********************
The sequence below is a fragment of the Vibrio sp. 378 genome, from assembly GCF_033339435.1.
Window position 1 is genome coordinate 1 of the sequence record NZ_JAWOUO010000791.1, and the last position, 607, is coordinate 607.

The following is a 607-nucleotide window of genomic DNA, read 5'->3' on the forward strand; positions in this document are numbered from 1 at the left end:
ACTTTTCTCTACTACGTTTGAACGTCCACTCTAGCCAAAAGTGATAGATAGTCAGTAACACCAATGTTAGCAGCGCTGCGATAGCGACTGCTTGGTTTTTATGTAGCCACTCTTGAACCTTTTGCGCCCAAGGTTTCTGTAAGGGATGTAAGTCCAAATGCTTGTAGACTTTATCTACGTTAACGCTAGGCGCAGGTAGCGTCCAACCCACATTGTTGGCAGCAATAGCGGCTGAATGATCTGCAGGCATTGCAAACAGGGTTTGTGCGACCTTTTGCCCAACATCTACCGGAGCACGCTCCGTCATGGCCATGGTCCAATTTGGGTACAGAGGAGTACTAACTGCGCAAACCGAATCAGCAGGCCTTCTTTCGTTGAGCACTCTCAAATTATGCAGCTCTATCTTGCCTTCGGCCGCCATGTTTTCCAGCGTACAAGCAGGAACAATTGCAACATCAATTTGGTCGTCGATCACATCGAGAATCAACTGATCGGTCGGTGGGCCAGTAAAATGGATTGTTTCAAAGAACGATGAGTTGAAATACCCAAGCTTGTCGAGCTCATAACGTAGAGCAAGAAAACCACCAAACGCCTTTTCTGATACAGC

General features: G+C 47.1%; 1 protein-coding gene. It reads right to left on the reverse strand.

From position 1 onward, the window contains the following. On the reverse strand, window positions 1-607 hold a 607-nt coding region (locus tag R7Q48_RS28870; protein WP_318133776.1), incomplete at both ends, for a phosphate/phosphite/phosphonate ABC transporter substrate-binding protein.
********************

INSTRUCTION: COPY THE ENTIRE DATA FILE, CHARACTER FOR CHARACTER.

The sequence below is a fragment of the Vibrio sp. 378 genome, from assembly GCF_033339435.1.
Window position 1 is genome coordinate 1 of the sequence record NZ_JAWOUO010000791.1, and the last position, 607, is coordinate 607.

The following is a 607-nucleotide window of genomic DNA, read 5'->3' on the forward strand; positions in this document are numbered from 1 at the left end:
ACTTTTCTCTACTACGTTTGAACGTCCACTCTAGCCAAAAGTGATAGATAGTCAGTAACACCAATGTTAGCAGCGCTGCGATAGCGACTGCTTGGTTTTTATGTAGCCACTCTTGAACCTTTTGCGCCCAAGGTTTCTGTAAGGGATGTAAGTCCAAATGCTTGTAGACTTTATCTACGTTAACGCTAGGCGCAGGTAGCGTCCAACCCACATTGTTGGCAGCAATAGCGGCTGAATGATCTGCAGGCATTGCAAACAGGGTTTGTGCGACCTTTTGCCCAACATCTACCGGAGCACGCTCCGTCATGGCCATGGTCCAATTTGGGTACAGAGGAGTACTAACTGCGCAAACCGAATCAGCAGGCCTTCTTTCGTTGAGCACTCTCAAATTATGCAGCTCTATCTTGCCTTCGGCCGCCATGTTTTCCAGCGTACAAGCAGGAACAATTGCAACATCAATTTGGTCGTCGATCACATCGAGAATCAACTGATCGGTCGGTGGGCCAGTAAAATGGATTGTTTCAAAGAACGATGAGTTGAAATACCCAAGCTTGTCGAGCTCATAACGTAGAGCAAGAAAACCACCAAACGCCTTTTCTGATACAGC

General features: G+C 47.1%; 1 protein-coding gene. It reads right to left on the reverse strand.

From position 1 onward, the window contains the following. On the reverse strand, window positions 1-607 hold a 607-nt coding region (locus tag R7Q48_RS28870; protein WP_318133776.1), incomplete at both ends, for a phosphate/phosphite/phosphonate ABC transporter substrate-binding protein.